Katrien de Blauwer was born in the small provincial town of Ronse, Belgium. After a troubled childhood, she moved to Ghent at a young age to study painting. Later, she attended the Royal Academy in Antwerp to study fashion, a study she abandoned. It was at that time that she made her first collage books, actually studies and moodbooks for fashion collections. At a later age, she began collecting, cutting, and recycling images as therapeutic self-investigation.


De Blauwer calls herself a "photographer without a camera". She collects and recycles pictures and photos from old magazines and papers. Her work is simultaneously intimate, directly corresponding with our unconscious, and anonymous thanks to the use of found images and body parts that have been cut away. This way, her personal history becomes the history of everyone. The collage effects a kind of universalization, emphasizing the impossibility to identify with a single individual, yet allowing the viewer to recognize oneself in the story. The artist becomes a neutral intermediary: without being the author of the photographs, she appropriates and integrates them into her own interior world, a world she's revealing in third person.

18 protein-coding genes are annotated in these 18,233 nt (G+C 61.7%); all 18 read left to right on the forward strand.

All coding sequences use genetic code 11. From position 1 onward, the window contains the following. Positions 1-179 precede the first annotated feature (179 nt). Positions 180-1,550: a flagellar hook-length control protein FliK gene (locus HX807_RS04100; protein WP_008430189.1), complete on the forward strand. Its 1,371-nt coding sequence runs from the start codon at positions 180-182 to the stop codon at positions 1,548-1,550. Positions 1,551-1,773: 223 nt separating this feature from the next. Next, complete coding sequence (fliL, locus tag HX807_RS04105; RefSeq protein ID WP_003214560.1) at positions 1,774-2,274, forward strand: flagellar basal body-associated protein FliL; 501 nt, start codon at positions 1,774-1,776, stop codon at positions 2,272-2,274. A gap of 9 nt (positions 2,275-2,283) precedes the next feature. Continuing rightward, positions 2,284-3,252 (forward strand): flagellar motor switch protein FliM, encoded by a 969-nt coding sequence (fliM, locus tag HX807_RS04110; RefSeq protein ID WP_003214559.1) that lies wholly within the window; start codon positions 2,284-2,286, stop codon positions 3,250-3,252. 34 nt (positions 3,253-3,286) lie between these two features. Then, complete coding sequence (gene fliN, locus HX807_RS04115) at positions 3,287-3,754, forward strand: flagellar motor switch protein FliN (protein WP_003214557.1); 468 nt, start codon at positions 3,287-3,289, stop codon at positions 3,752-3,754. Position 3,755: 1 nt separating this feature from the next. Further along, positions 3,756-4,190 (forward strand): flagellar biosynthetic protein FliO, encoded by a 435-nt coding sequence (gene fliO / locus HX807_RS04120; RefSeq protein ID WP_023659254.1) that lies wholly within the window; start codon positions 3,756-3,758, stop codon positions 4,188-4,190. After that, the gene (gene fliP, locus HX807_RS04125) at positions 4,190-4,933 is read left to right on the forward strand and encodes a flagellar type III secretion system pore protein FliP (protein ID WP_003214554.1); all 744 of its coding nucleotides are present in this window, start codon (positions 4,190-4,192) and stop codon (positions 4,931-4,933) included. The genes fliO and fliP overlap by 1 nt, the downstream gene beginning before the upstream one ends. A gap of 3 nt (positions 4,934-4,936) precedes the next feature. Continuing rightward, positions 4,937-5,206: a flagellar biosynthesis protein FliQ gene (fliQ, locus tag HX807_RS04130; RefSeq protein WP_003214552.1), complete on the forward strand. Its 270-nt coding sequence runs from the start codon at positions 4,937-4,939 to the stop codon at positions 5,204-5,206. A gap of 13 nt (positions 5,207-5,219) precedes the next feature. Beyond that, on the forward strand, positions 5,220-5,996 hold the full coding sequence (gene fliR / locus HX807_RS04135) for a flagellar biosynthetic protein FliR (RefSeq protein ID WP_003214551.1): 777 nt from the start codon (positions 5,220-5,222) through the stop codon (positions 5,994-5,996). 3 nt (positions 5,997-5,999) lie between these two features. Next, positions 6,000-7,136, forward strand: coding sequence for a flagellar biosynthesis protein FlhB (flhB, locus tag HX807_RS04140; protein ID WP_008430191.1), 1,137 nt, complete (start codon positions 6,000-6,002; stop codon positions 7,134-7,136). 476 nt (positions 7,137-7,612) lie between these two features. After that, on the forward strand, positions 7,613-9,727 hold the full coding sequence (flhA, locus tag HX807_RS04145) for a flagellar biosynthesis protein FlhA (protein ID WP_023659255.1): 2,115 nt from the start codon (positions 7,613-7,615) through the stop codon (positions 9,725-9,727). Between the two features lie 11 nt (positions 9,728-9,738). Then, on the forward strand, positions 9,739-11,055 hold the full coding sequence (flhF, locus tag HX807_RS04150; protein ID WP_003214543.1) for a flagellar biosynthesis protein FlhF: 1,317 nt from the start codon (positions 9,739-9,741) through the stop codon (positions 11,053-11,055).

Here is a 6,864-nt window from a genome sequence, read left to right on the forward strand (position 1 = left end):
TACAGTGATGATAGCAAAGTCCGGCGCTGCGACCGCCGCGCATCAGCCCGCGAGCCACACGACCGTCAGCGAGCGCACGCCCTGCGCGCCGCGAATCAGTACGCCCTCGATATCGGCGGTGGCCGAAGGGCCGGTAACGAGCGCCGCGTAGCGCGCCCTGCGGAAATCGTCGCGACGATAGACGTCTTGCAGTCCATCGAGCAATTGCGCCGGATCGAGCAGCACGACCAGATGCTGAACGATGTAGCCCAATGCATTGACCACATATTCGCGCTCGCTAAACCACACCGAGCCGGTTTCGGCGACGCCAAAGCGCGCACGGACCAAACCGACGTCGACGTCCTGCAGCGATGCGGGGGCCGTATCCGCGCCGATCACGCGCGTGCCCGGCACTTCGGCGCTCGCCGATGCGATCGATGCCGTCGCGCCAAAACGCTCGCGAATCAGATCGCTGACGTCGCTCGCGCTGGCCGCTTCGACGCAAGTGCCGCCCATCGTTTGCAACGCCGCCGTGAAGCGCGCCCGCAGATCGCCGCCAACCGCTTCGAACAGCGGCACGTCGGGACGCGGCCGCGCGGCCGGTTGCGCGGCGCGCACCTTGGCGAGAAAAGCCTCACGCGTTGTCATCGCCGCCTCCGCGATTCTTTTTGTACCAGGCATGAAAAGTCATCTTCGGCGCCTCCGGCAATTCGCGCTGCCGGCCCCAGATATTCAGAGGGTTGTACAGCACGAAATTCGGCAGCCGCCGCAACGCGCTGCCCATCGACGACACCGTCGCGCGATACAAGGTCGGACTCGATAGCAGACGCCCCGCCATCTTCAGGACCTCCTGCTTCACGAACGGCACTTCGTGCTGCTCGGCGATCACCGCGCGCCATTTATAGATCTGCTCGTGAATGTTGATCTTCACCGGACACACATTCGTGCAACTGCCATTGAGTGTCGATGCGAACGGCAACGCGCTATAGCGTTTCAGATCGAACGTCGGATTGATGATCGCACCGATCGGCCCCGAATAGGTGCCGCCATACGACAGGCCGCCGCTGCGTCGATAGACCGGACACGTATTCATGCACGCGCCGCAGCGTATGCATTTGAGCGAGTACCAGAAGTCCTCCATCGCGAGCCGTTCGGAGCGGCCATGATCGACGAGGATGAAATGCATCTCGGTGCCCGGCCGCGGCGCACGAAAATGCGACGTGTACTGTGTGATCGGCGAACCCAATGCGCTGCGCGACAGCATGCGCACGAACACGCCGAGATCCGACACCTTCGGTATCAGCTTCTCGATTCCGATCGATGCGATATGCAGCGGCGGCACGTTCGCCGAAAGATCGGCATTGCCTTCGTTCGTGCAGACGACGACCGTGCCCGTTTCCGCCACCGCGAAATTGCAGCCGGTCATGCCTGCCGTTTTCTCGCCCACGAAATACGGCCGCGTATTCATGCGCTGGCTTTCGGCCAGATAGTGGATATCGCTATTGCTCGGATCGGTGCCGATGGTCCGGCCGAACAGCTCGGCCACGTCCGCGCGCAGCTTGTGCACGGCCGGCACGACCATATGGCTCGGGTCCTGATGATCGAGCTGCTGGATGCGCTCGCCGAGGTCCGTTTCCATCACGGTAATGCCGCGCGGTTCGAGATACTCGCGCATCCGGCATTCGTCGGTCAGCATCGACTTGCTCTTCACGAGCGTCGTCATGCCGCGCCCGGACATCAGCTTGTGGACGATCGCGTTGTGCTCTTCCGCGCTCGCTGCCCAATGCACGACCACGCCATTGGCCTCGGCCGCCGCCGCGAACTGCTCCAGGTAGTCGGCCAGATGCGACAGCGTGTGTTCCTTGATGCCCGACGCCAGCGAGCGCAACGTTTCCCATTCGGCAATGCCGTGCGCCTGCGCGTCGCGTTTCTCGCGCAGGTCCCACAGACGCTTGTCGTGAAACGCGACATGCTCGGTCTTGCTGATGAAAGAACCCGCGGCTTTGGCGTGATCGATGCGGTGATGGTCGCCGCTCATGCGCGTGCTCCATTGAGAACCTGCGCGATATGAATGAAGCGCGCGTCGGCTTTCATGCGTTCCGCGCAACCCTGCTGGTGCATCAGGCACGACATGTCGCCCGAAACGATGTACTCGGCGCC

De Blauwer gives new meaning and life to what is residual, saving images from destruction and including them in a new narration that combines intimacy and anonymity. Her work therefore deals with memory by accumulation rather than by substraction. Her work brings to mind the procedures of photomontage or film editing, the cut being used as a frame that marks the essential.